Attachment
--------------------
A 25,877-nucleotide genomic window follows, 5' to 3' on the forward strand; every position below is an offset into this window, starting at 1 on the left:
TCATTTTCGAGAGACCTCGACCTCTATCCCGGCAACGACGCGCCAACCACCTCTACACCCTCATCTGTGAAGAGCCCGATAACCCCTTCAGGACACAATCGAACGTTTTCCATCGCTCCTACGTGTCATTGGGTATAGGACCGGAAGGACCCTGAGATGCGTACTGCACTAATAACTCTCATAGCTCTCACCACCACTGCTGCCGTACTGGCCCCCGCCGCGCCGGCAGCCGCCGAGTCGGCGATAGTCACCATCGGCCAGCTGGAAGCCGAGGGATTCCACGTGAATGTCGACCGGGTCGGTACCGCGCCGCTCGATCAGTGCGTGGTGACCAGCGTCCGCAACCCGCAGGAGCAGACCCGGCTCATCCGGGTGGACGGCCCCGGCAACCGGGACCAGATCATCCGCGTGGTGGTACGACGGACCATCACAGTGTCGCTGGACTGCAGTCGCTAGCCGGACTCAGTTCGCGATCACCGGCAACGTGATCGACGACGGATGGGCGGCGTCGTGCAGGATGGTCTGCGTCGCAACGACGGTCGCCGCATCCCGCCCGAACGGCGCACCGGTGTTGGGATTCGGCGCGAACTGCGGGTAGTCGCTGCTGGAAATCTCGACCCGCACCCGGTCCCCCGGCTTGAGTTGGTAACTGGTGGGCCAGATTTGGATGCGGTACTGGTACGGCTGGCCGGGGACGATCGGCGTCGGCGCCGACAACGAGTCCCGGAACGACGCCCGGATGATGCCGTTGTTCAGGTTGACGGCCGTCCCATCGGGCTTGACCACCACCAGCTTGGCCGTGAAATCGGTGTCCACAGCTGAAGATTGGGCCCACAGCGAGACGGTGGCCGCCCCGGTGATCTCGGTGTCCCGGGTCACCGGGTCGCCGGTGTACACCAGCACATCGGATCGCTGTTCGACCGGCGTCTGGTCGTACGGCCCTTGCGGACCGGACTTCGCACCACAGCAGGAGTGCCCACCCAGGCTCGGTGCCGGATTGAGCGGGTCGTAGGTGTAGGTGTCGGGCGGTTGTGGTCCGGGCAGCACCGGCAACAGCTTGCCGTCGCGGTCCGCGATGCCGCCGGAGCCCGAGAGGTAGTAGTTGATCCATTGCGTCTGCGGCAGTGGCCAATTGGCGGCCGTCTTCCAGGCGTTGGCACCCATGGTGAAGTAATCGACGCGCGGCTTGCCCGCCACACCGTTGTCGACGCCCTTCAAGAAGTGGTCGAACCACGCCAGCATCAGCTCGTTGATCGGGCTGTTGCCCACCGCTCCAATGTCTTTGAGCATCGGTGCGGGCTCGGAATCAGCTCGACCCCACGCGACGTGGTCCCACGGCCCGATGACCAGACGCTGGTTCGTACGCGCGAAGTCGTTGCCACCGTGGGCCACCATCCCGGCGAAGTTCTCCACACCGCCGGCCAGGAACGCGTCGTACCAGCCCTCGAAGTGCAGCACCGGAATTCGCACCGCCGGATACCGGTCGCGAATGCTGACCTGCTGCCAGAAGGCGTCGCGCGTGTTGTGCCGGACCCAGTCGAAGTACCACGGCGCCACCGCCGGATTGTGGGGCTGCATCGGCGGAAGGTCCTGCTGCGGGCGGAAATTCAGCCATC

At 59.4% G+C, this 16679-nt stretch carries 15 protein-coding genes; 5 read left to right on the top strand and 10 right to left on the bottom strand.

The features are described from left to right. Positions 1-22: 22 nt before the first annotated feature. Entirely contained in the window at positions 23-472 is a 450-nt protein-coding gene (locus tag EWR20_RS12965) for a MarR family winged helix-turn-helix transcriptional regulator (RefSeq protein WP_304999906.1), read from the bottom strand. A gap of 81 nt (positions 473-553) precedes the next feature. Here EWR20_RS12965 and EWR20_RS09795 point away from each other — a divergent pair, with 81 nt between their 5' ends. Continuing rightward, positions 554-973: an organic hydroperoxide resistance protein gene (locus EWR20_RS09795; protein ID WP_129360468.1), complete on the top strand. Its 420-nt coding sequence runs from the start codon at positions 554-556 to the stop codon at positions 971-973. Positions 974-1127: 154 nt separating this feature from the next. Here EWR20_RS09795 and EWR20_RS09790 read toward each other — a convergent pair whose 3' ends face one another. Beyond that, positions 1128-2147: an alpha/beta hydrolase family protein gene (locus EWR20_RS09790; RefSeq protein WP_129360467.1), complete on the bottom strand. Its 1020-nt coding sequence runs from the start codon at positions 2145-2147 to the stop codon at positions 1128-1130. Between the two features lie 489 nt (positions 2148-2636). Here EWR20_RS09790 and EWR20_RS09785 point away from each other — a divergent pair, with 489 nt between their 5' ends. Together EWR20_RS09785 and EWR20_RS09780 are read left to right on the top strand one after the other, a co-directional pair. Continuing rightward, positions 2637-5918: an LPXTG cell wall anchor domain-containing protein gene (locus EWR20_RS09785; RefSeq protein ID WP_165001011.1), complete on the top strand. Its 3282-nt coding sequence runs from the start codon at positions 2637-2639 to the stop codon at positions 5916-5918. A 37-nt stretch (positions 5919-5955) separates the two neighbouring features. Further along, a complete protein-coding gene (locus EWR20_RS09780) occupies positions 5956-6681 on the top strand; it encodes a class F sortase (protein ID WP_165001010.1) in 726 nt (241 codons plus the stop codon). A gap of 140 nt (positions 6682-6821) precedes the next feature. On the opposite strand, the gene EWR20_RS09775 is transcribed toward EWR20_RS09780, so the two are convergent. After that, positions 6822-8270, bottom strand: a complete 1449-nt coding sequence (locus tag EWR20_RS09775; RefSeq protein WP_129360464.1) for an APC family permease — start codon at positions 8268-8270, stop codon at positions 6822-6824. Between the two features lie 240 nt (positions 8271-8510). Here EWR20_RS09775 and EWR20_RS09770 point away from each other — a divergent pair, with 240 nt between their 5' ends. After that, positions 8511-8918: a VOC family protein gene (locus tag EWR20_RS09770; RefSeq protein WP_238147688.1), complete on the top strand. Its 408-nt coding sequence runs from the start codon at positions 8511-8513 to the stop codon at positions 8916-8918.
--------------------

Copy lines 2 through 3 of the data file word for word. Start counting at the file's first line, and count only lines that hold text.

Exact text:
TCATTTTCGAGAGACCTCGACCTCTATCCCGGCAACGACGCGCCAACCACCTCTACACCCTCATCTGTGAAGAGCCCGATAACCCCTTCAGGACACAATCGAACGTTTTCCATCGCTCCTACGTGTCATTGGGTATAGGACCGGAAGGACCCTGAGATGCGTACTGCACTAATAACTCTCATAGCTCTCACCACCACTGCTGCCGTACTGGCCCCCGCCGCGCCGGCAGCCGCCGAGTCGGCGATAGTCACCATCGGCCAGCTGGAAGCCGAGGGATTCCACGTGAATGTCGACCGGGTCGGTACCGCGCCGCTCGATCAGTGCGTGGTGACCAGCGTCCGCAACCCGCAGGAGCAGACCCGGCTCATCCGGGTGGACGGCCCCGGCAACCGGGACCAGATCATCCGCGTGGTGGTACGACGGACCATCACAGTGTCGCTGGACTGCAGTCGCTAGCCGGACTCAGTTCGCGATCACCGGCAACGTGATCGACGACGGATGGGCGGCGTCGTGCAGGATGGTCTGCGTCGCAACGACGGTCGCCGCATCCCGCCCGAACGGCGCACCGGTGTTGGGATTCGGCGCGAACTGCGGGTAGTCGCTGCTGGAAATCTCGACCCGCACCCGGTCCCCCGGCTTGAGTTGGTAACTGGTGGGCCAGATTTGGATGCGGTACTGGTACGGCTGGCCGGGGACGATCGGCGTCGGCGCCGACAACGAGTCCCGGAACGACGCCCGGATGATGCCGTTGTTCAGGTTGACGGCCGTCCCATCGGGCTTGACCACCACCAGCTTGGCCGTGAAATCGGTGTCCACAGCTGAAGATTGGGCCCACAGCGAGACGGTGGCCGCCCCGGTGATCTCGGTGTCCCGGGTCACCGGGTCGCCGGTGTACACCAGCACATCGGATCGCTGTTCGACCGGCGTCTGGTCGTACGGCCCTTGCGGACCGGACTTCGCACCACAGCAGGAGTGCCCACCCAGGCTCGGTGCCGGATTGAGCGGGTCGTAGGTGTAGGTGTCGGGCGGTTGTGGTCCGGGCAGCACCGGCAACAGCTTGCCGTCGCGGTCCGCGATGCCGCCGGAGCCCGAGAGGTAGTAGTTGATCCATTGCGTCTGCGGCAGTGGCCAATTGGCGGCCGTCTTCCAGGCGTTGGCACCCATGGTGAAGTAATCGACGCGCGGCTTGCCCGCCACACCGTTGTCGACGCCCTTCAAGAAGTGGTCGAACCACGCCAGCATCAGCTCGTTGATCGGGCTGTTGCCCACCGCTCCAATGTCTTTGAGCATCGGTGCGGGCTCGGAATCAGCTCGACCCCACGCGACGTGGTCCCACGGCCCGATGACCAGACGCTGGTTCGTACGCGCGAAGTCGTTGCCACCGTGGGCCACCATCCCGGCGAAGTTCTCCACACCGCCGGCCAGGAACGCGTCGTACCAGCCCTCGAAGTGCAGCACCGGAATTCGCACCGCCGGATACCGGTCGCGAATGCTGACCTGCTGCCAGAAGGCGTCGCGCGTGTTGTGCCGGACCCAGTCGAAGTACCACGGCGCCACCGCCGGATTGTGGGGCTGCATCGGCGGAAGGTCCTGCTGCGGGCGGAAATTCAGCCATC

At 59.4% G+C, this 16679-nt stretch carries 15 protein-coding genes; 5 read left to right on the top strand and 10 right to left on the bottom strand.